Recently, I went to a meeting of our local writing group called VIRA and was given a copy of these 12 tips for editing. I found them to be very helpful and decided I’d share them with you. I’ve added some of my own thoughts where I hoped they might be useful… I couldn’t help myself :-))))
The original blog post found here: Editing blog – 12 tips
Here are 12 tips to help you delete, edit and improve your writing.
1. Cut “that” out
I can always spot an unprofessional writer by the repetitive and unnecessary use of “this,” “that,” and “these.” A specific pet peeve of mine is finding them as the first word of sentence. When you review your drafts, remove every instance of these (that) you can. See what I mean?
Personally, I took a copy of a couple of chapters from my newest book and did a “Find" for the word "that" and I was surprised at just how often I had used that where it was necessary and how little I used it when it wasn’t. I guess after a certain number of books, a person tends to keep this little sucker in the forefront of your mind so it isn’t overused. Remember, there are places, they need to appear. So don't remove them all without rereading your work.
2. Break up long sentences
Long sentences run the risk of losing your reader. When you put several ideas in one sentence, break them up into separate sentences. If you spot a comma-heavy sentence, try to give each idea its own sentence.
Okay – guilty!!Thankfully, I have an editor who catches me and mentions it.
3. Reduce redundancies
Get to the point by avoiding redundancies such as “violent explosion” or “new beginner.”
Not too bad with this one. But I do like to use adjectives more that adverbs. I try to place them where they’re not redundant. Although – the "new beginner" one could still be legitimate – right? There could be a bunch of beginners starting one day and a new beginner appearing the next…??
4. Lose the nothing phrases
“In order to…” and “needless to say” are two examples of common phrases that add nothing to your story. Find phrases that are simply filler and axe them.
Nope – I stopped this after the first few books - unless one of my characters actually uses them in conversation, a habit of that particular person.
5. 86 “very” and “really”
“Very” and “really” are really very useless words.
I really agree and very seldom use them.
6. Purge the passive voice
Your writing gets dull when you employ passive phrases such as “It become known to me.” Go with an active voice. “I discovered…”
Oh my… it took me forever to even know when I was employing the passive voice. I found this one to be so hard to correct – it makes me wonder if I’m just a passive person???
7. Use power verbs
First drafts tend to include many wimpy verbs. Make it a point to replace common verbs such as “get” with less common and more powerful verbs such as “seize” or “command.” Look at my word choice above. “Use” is predictable and boring. Would “Choose” or “Employ” or “Apply” pumped up the prose? Notice every subhead in this list begins with an action.
She/he’s right about this. I can’t tell you the number of times I’ve highlighted a word and gone to review / thesaurus and checked for something better. On the other hand – (couldn't resist #4) – I will admit to perusing creative works where the overeager novelist has leapt overboard with this procedure and it’s excruciating to comprehend the substance of the actual phrase.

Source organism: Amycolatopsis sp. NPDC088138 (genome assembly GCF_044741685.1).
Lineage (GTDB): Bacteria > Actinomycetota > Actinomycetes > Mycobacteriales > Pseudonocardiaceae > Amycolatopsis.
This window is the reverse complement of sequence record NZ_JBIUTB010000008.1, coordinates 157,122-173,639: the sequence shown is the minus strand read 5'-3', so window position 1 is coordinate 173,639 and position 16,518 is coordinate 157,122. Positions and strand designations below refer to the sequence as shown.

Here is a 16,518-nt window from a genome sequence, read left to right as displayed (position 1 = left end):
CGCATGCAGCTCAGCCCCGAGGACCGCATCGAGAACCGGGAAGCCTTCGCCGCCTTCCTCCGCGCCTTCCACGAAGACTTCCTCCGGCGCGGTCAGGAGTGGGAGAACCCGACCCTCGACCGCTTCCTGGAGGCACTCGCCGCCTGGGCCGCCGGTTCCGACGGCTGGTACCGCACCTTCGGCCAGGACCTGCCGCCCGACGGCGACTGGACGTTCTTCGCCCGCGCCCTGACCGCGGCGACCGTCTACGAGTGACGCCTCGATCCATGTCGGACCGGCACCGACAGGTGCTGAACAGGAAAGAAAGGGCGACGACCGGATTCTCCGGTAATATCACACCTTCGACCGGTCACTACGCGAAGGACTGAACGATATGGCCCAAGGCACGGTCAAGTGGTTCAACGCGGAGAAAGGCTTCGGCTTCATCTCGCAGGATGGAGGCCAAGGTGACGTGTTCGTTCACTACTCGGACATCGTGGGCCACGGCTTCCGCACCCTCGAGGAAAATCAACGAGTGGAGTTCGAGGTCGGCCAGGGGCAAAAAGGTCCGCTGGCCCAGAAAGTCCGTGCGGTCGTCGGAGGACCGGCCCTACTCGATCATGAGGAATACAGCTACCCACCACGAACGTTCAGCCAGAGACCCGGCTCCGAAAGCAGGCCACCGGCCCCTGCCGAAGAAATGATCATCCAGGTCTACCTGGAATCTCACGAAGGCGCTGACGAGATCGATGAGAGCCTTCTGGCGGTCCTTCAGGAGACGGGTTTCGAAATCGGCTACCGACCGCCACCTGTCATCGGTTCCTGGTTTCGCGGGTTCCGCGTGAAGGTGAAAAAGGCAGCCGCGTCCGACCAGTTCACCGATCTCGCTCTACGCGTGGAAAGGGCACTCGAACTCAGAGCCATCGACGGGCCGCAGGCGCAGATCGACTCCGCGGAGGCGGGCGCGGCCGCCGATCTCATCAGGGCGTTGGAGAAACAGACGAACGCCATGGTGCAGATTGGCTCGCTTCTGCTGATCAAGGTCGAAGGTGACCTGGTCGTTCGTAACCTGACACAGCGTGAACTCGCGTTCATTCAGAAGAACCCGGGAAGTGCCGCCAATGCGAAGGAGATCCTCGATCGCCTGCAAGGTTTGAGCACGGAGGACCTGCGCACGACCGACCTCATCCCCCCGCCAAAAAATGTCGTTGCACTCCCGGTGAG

8. Refer to people as “who”
Barry is the guy that can help you with your editing. “Who” is how you refer to someone. Correction: Barry is “who” you need to help you with your editing. Improvement: Barry will help you with your editing.
No-brainer! Not sure about the animal kingdom for this one. Do you refer to a dog as the dog who or the dog that?? Humm…
9. Avoid the “today stamp”
“Currently” is a stinker. “Nowadays” is too. Starting off with “Today” or “In today’s…” are other meaningless throw-aways.
Nope – no problem.
10. Eliminate “there is” or “there are” at the beginning of sentences
There are lots of ways to start your sentences more interestingly than “there is” or “there are.” Start your sentences with a bang.
Stopped doing that after the first book … my son edited the first three chapters and boy did I get sh… told .
11. Let’s get friendly
Let us become friends. Let’s become friends. Let’s get friendly. I believe contractions make your writing more friendly and familiar. And, of course, striking forms of “be” tends to liven up the copy.
I believe it’s better too!!
12. Steer clear of the ing trap
“We were starting to …” Whenever you see an “ing” in your copy, you can probably improve the line. “We started” is a more exciting way to start.
Okay – I take exception to this rule – well a little bit. In this example of course it works, but that isn’t always the case. When I'm writing, I find sentences that constantly start with a noun followed by a verb to be somewhat deadly. I like to change the rhythm. Beginning sentences with an “ing” word helps me do that and in many cases - for me - it conveys emotions better.
***To me, writing is about the person’s voice. If authors followed every fiddly editing law, wouldn’t we all start sounding the same? Oops – I mean – Wouldn’t we all sound the same?
I've read a lot of books where certain rules have been ignored. But as long as the meaning is clear, the work exciting and the characters grab me, it didn't matter diddly if a few exceptions were made. I imagine to most of the readers who haven't studied English grammar, it's the same for them too.
What do you think? Should authors suffer if their prose isn't up to grammatical standards? What about huge blockbuster sellers like E.L. James's 50 Shades of Grey?